Page last updated at 04:02 GMT, Saturday, 14 February 2009

Stimulus battle exposes partisan rifts

By Richard Lister
BBC News, Washington

Steny Hoyer (l), Nancy Pelosi (c) and Charles Rangel (r) after the House voted to approve the bill, 13 Feb
Democrats in the House passed the bill without any Republican support
Two cheers for the stimulus bill!

The vast majority of Republicans hate it, many Democrats and economists think it does not match the scale of the crisis, and instead of the bipartisan consensus he hoped to reach with his political opponents, President Barack Obama got a slap in the face.

The knock-down drag-out battle over this legislation has revealed the deep ideological rifts in the US Congress, and delivered a wake-up call to the new president.

Despite his huge personal popularity and Democratic majorities in both Congressional chambers, Republicans seem determined to take him on, and he is always going to have to win the support of one or two, to get his legislative agenda through.

The House Majority Leader Steny Hoyer summed it up neatly at the National Press Club in Washington when he said the $787bn (548bn) price tag on the stimulus bill "was not a scientific number, but a political one", because "three Republicans set that as the limit of what they would vote for".

The party may have been comprehensively thrashed in the last election (a fact which Democrats never tire of pointing out) but Congressional Republicans made a conscious decision not to get out of the way of the Obama juggernaut.

They are a more conservative group than they were, as many Republican moderates either retired or lost their seats in November.

Those that remain are more inclined to go back to their small government, low-tax, low-spending roots as a way of re-establishing their party's identity.

Bruised feelings

But Democrats are in no mood for lectures about fiscal restraint from a party which inherited a budget surplus from President Bill Clinton and handed over a record trillion dollar deficit to Mr Obama.

Senator John McCain
John McCain has seemed particularly bitter in his speeches against the bill
The cordial atmosphere which seemed to exist at the start of the Congressional session was gradually replaced by the usual animosities as the debate on the stimulus continued.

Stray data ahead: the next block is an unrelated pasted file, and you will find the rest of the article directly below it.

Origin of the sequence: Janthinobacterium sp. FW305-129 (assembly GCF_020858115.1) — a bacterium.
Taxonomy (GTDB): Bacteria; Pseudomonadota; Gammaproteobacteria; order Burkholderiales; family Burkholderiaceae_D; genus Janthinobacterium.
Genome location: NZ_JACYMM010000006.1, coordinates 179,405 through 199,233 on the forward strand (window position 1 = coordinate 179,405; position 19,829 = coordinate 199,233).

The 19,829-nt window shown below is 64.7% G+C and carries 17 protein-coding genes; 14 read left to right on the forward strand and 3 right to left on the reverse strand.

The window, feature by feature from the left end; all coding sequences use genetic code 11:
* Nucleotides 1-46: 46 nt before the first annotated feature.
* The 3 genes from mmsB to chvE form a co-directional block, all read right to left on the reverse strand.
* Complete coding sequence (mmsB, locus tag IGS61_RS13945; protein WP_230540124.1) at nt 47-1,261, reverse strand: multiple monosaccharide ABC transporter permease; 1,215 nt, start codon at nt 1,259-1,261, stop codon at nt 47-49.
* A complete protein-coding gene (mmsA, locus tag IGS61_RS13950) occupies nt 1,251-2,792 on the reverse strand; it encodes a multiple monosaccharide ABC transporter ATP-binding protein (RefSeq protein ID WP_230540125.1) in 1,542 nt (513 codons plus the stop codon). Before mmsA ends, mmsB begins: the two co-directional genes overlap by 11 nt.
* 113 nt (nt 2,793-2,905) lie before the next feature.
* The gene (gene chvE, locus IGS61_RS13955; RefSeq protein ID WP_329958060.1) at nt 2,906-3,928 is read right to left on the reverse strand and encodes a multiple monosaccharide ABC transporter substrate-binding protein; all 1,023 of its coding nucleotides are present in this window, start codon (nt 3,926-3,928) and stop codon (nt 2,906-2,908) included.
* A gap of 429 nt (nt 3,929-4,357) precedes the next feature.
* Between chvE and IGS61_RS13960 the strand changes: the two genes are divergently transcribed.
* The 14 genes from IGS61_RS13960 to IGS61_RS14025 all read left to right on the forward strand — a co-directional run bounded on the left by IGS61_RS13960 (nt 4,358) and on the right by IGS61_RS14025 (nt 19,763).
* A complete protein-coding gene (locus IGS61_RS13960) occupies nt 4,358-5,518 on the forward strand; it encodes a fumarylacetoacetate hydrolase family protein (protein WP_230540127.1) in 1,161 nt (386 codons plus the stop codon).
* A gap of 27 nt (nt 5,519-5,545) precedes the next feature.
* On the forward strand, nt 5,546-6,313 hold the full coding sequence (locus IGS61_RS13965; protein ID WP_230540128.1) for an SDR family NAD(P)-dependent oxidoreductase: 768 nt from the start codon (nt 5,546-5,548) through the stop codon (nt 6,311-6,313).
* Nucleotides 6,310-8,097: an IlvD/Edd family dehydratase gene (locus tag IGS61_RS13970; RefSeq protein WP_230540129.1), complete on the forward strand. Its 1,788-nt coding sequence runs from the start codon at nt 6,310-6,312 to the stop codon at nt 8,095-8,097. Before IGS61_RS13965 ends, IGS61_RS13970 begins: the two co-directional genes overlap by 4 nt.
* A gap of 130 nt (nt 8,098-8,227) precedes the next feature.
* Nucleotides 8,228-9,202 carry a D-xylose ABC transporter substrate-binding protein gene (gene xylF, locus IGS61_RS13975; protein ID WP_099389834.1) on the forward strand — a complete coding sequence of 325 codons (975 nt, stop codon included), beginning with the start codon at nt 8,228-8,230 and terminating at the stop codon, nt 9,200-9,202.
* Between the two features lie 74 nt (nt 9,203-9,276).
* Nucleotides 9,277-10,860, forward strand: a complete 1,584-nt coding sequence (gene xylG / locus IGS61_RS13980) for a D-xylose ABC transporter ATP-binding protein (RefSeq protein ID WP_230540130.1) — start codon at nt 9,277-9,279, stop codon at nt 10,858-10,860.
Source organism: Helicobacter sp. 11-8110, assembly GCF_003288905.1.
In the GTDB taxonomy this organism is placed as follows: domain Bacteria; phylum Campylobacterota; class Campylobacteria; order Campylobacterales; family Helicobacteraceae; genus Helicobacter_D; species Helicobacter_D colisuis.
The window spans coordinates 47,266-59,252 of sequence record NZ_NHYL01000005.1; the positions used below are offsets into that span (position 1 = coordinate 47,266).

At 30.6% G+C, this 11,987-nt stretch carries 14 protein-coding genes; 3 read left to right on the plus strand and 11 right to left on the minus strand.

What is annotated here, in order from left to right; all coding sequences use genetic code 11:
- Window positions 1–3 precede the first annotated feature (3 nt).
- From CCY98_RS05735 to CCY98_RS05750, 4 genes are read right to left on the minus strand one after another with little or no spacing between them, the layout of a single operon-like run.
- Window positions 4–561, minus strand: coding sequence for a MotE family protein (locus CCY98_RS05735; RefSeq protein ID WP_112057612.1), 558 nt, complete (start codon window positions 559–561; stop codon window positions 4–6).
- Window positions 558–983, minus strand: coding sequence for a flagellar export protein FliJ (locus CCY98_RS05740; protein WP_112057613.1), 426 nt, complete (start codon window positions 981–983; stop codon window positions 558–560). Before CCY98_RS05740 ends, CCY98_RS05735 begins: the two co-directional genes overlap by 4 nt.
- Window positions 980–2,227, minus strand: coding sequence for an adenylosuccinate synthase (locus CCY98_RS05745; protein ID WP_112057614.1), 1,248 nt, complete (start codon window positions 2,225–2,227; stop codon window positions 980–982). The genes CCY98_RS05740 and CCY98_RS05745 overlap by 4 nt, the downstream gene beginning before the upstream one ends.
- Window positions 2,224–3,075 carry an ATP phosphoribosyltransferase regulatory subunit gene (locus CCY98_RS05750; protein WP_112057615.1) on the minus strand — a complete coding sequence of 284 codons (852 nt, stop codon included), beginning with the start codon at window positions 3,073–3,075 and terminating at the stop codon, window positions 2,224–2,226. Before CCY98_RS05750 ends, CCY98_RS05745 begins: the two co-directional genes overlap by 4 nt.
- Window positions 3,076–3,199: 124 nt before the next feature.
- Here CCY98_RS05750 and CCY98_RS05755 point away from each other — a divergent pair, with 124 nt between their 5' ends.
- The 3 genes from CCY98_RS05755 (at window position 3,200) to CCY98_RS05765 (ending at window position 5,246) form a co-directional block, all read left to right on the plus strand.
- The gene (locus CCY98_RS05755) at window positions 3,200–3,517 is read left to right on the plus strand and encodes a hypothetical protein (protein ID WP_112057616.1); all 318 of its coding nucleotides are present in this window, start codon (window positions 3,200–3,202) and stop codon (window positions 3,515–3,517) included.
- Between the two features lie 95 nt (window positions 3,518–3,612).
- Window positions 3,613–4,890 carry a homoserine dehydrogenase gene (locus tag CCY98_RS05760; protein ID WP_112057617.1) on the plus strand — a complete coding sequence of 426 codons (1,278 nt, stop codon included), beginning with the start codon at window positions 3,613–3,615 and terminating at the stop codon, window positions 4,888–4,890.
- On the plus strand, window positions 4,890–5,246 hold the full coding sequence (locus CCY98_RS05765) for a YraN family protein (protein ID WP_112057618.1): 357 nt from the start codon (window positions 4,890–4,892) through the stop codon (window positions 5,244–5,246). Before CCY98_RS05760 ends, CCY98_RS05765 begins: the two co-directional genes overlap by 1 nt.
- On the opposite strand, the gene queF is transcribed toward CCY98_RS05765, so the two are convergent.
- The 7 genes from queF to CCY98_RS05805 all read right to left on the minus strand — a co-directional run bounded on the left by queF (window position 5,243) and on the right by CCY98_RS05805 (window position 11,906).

Of course, all recent presidents have come into office promising to end such partisan bickering in Washington (remember President Bush pledging to be a "uniter, not a divider"?).

The reality is that Congressional party leaders have their own ideas about how much they are prepared to compromise and on the back of such a decisive election, Democrats have increasingly interpreted "bipartisan" as meaning that Republicans must accept what is presented to them.

Democrats - and particularly those in the House - are annoyed about having to give ground to please a handful of moderate Republicans.

But there are plenty of bruised feelings to go round - Senator John McCain has seemed particularly bitter in his Senate-floor speeches, and it was probably always unrealistic to expect Republicans to put their political principles aside as they debated the most expensive stimulus bill ever to come before Congress.

Hard-nosed calculation

So when the dust clears, what happens next?

Barack Obama, 13 Feb
President Obama says he will still leave the door open for Republicans
Well, the White House says Mr Obama will continue to leave his door open for Republicans, but they have so far chosen to come to his parties without bringing a bottle.

So, expect a little less talk about consensus politics, and a little more hard-nosed calculation from the outset about how far he and the Democratic leadership can push their agenda while still retaining the minimal Republican support they need.

Expect Mr Obama to go back on the campaign trail a bit more too. His warm welcome in Indiana, Florida and Illinois as he promoted the stimulus bill reminded his opponents that he is still surfing a tidal wave of support.

In fact, 67% of those surveyed in a recent Gallup poll supported his stimulus efforts, compared to just 31% who backed the Republicans' approach.

Those numbers could easily change, though, if this massive stimulus fails to deliver.

Mr Obama has admitted that the success of his presidency is riding on it, and Republicans know their opposition to it leaves them well-placed in the next elections if the promised jobs do not appear.

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